Addison Lee created a blacksmith’s forge in the backyard of his Shamong home where he makes knives using heat and a few simple tools.
For Seneca High School senior Addison Lee, life has always centered around the outdoors. His childhood was spent in the woods bordering his Shamong home, and he said it wasn’t unusual to see him or his friends walking around with an ax ready to cut down a few trees to build a fort.
“Life was always more about occupation in the outdoors than it was indoors,” Lee said.
Lee said as far back as he can remember, he’s had a desire to build and create. In sixth grade, Lee developed a fascination with metal working, but it took a woodworking class his freshman year to spark the realization that if he had the passion, he could learn the skills. Today, Lee works as a blacksmith creating knives in the backyard of his Shamong home.
The first step toward having a blacksmith’s forge in his backyard took place when Lee was in sixth grade. He said he used to watch YouTube videos of people melting aluminum and pouring it into a mold. He said the smiths in these videos were heating the aluminum in a 55-gallon barrel, so he decided he needed one, too. He raised a $130, bought a 55-gallon barrel and it sat in his backyard until he turned 17.
Lee said he knew then he wanted to cast knives, but as a sixth grader, he didn’t think anyone would take his work seriously. He also worried about not having the resources, physical ability or technique, and so, discouraged, he put the idea aside for a time.
His freshman year at Seneca, Lee took a woodworking class that changed his perspective and revived his interest. He said the course taught him that even if he didn’t have the natural abilities, as long as he had the passion, he could learn.
The class set the idea in motion, so Lee took to “the school of YouTube” and began voraciously studying how to cast knives. He said he was especially inspired by a blacksmith from the United Kingdom who dropped out of school to become a blacksmith, and by the age of 19, the smith had his own warehouse. At the age of 17, Lee decided if someone who was only two years older than him could have an entire warehouse, he had no excuse not to try.
He tested the waters by digging a simple hole in the ground, and he lined it with stones. He dug a second hole for airflow, added in charcoal and created his first knife in two days over the flames.
From there, Lee decided to incorporate some more equipment into the mix. So, he took the barrel that had been sitting dormant in his backyard and cut it in half to create a charcoal forge.
When using a charcoal forge, the flame has to be moving in the same direction as the steel, so he fed a square metal tube into the barrel and attached the exhaust port of a vacuum cleaner that had been sitting in his house. He said the vacuum blows air into holes he drilled along the tube and gets the flames moving. If all goes well, his forge produces flames that burn between 1,500 and 1,700 degrees fahrenheit.
For materials, Lee uses spare rebar that has been in his backyard for as far back as he can remember. He said he heats and pounds out the metal into flat sheets before carving out the shape of his knives. He said much of his work takes place at a low grit belt sander, which takes off the excess material and grinds the metal into shape. After, Lee returns to the forge where he heats the steel to a critical temperature and pounds it once more.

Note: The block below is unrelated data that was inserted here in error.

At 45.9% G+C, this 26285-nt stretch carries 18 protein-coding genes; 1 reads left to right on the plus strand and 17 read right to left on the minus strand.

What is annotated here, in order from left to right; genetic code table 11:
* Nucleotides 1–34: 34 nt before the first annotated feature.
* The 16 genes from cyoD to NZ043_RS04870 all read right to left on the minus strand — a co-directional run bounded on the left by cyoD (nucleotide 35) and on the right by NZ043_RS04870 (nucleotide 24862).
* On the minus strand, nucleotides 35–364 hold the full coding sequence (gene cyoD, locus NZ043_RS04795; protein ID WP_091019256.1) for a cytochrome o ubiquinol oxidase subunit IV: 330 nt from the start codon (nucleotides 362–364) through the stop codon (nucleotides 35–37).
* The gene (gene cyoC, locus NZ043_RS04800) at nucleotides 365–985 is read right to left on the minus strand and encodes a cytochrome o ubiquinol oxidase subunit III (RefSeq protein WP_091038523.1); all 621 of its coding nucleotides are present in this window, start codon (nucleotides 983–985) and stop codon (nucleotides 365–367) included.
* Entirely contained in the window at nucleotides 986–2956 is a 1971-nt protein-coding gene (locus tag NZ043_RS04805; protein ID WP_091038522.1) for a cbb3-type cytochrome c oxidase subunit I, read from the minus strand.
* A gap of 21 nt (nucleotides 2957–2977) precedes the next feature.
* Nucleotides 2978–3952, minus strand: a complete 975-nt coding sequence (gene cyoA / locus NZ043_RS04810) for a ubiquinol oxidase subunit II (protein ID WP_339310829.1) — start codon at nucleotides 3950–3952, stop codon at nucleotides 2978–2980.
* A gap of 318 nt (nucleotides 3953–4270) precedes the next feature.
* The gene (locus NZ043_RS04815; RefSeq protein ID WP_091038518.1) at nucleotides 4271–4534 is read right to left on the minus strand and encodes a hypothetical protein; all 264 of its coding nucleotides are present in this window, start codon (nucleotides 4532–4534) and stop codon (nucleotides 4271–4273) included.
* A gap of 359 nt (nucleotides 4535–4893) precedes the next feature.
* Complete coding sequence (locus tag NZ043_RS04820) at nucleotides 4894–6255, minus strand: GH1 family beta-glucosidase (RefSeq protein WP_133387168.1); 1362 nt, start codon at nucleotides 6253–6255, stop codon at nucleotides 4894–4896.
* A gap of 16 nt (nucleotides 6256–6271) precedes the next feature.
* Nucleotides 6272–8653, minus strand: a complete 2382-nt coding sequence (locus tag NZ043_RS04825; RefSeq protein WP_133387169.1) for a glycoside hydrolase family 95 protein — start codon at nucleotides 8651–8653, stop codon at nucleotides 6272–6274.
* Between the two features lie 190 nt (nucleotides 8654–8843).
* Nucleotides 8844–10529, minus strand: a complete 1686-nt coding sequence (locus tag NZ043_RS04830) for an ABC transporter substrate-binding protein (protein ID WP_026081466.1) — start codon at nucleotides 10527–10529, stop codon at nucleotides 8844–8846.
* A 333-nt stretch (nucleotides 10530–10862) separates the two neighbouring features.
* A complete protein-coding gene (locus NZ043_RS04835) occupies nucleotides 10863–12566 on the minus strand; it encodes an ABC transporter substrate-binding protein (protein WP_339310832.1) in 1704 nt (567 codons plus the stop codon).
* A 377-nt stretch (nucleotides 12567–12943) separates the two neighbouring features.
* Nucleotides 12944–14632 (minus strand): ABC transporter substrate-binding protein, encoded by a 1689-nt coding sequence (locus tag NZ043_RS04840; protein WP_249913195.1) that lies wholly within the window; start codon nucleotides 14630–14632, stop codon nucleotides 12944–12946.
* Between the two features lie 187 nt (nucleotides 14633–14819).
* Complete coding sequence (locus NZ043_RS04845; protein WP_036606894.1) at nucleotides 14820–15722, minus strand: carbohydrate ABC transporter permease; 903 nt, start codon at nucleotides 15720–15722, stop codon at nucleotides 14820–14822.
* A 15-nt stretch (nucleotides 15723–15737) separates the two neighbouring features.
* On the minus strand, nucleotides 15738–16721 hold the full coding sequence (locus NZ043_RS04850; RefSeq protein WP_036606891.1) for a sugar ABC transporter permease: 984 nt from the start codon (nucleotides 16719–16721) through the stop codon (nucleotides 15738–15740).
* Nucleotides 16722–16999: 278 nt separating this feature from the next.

Then, in a process known as quenching, Lee dunks the steel into ice water to once again harden the steel. From there, he can sharpen the blade and add wood to create the handle.
His first knife is the only one he has kept. Through word of mouth, Lee has sold his pieces to family and friends, with prices ranging from $140 to $60 depending on size. While he enjoys creating and selling the pieces, Lee isn’t looking to turn his knives into a major business. His sales provide him with gas money and cover the occasional expense, but for Lee, casting knives is a passion.
“It’s a lot of just the satisfaction of making something; it’s irreplaceable,” Lee said. “You can’t finish your homework and have the same feeling of accomplishment you do when you make something like this. This is just pure creativity.”
Lee said as a self-proclaimed overthinker, working with metal is one way to help quiet his mind. He said he finds the physicality of working as a blacksmith to be calming, and when he’s done, he has something to show for his efforts.
However, working with the flames and power tools is not without its dangers. Lee said he does his best to be safe — wearing safety goggles, earplugs and protective gloves while working, but he does have his fair share of battle wounds. He said he’s accidentally punctured himself more than a time or two during the learning process, but he’s never felt deterred by an injury.
“A lot of scars come with the business,” Lee said, glancing down to examine his hands.
Lee is in the process of applying to college. He said his plan is to study mechanical engineering, but he anticipates continuing to create knives in his spare time for the foreseeable future.
“To me, it’s just something if I spend too long without doing, I do miss it, and I miss it a lot,” Lee said, looking at his backyard forge with a smile.